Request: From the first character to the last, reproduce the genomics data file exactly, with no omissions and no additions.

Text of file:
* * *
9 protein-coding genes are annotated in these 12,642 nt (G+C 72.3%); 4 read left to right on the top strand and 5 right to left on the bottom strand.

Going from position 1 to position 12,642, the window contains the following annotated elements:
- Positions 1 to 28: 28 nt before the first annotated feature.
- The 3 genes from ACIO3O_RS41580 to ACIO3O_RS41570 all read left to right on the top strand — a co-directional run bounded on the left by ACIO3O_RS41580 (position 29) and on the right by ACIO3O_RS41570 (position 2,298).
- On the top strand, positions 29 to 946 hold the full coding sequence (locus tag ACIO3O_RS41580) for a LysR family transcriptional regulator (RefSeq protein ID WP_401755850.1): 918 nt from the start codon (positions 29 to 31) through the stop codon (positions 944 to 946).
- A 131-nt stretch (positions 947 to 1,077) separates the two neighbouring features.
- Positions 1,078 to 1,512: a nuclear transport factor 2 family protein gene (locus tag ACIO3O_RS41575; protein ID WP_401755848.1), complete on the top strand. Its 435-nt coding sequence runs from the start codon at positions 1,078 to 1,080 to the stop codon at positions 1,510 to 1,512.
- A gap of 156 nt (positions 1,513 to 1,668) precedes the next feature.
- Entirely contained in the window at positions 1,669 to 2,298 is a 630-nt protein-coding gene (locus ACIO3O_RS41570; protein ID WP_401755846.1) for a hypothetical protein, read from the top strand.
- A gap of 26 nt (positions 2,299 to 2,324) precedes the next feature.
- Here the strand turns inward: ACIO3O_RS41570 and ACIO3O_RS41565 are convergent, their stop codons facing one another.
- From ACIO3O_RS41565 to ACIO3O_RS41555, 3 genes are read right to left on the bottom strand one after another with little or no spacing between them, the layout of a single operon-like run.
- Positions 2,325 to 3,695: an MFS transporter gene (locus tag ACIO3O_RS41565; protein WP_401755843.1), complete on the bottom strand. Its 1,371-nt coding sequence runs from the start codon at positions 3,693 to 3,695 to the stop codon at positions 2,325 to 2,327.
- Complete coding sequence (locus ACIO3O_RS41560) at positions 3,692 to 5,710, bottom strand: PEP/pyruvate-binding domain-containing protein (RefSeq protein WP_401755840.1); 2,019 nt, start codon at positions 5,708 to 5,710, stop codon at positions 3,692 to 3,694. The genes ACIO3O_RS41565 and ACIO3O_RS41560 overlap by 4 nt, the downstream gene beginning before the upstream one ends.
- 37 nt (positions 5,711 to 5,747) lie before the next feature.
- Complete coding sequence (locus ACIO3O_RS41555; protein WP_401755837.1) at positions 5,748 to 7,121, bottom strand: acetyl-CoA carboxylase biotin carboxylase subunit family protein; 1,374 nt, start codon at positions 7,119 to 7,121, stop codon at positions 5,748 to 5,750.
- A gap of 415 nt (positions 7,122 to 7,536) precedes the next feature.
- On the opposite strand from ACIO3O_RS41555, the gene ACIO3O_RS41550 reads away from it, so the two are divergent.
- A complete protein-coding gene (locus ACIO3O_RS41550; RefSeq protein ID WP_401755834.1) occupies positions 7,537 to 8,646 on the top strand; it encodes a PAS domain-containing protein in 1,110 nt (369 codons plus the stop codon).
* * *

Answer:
9 protein-coding genes are annotated in these 12,642 nt (G+C 72.3%); 4 read left to right on the top strand and 5 right to left on the bottom strand.

Going from position 1 to position 12,642, the window contains the following annotated elements:
- Positions 1 to 28: 28 nt before the first annotated feature.
- The 3 genes from ACIO3O_RS41580 to ACIO3O_RS41570 all read left to right on the top strand — a co-directional run bounded on the left by ACIO3O_RS41580 (position 29) and on the right by ACIO3O_RS41570 (position 2,298).
- On the top strand, positions 29 to 946 hold the full coding sequence (locus tag ACIO3O_RS41580) for a LysR family transcriptional regulator (RefSeq protein ID WP_401755850.1): 918 nt from the start codon (positions 29 to 31) through the stop codon (positions 944 to 946).
- A 131-nt stretch (positions 947 to 1,077) separates the two neighbouring features.
- Positions 1,078 to 1,512: a nuclear transport factor 2 family protein gene (locus tag ACIO3O_RS41575; protein ID WP_401755848.1), complete on the top strand. Its 435-nt coding sequence runs from the start codon at positions 1,078 to 1,080 to the stop codon at positions 1,510 to 1,512.
- A gap of 156 nt (positions 1,513 to 1,668) precedes the next feature.
- Entirely contained in the window at positions 1,669 to 2,298 is a 630-nt protein-coding gene (locus ACIO3O_RS41570; protein ID WP_401755846.1) for a hypothetical protein, read from the top strand.
- A gap of 26 nt (positions 2,299 to 2,324) precedes the next feature.
- Here the strand turns inward: ACIO3O_RS41570 and ACIO3O_RS41565 are convergent, their stop codons facing one another.
- From ACIO3O_RS41565 to ACIO3O_RS41555, 3 genes are read right to left on the bottom strand one after another with little or no spacing between them, the layout of a single operon-like run.
- Positions 2,325 to 3,695: an MFS transporter gene (locus tag ACIO3O_RS41565; protein WP_401755843.1), complete on the bottom strand. Its 1,371-nt coding sequence runs from the start codon at positions 3,693 to 3,695 to the stop codon at positions 2,325 to 2,327.
- Complete coding sequence (locus ACIO3O_RS41560) at positions 3,692 to 5,710, bottom strand: PEP/pyruvate-binding domain-containing protein (RefSeq protein WP_401755840.1); 2,019 nt, start codon at positions 5,708 to 5,710, stop codon at positions 3,692 to 3,694. The genes ACIO3O_RS41565 and ACIO3O_RS41560 overlap by 4 nt, the downstream gene beginning before the upstream one ends.
- 37 nt (positions 5,711 to 5,747) lie before the next feature.
- Complete coding sequence (locus ACIO3O_RS41555; protein WP_401755837.1) at positions 5,748 to 7,121, bottom strand: acetyl-CoA carboxylase biotin carboxylase subunit family protein; 1,374 nt, start codon at positions 7,119 to 7,121, stop codon at positions 5,748 to 5,750.
- A gap of 415 nt (positions 7,122 to 7,536) precedes the next feature.
- On the opposite strand from ACIO3O_RS41555, the gene ACIO3O_RS41550 reads away from it, so the two are divergent.
- A complete protein-coding gene (locus ACIO3O_RS41550; RefSeq protein ID WP_401755834.1) occupies positions 7,537 to 8,646 on the top strand; it encodes a PAS domain-containing protein in 1,110 nt (369 codons plus the stop codon).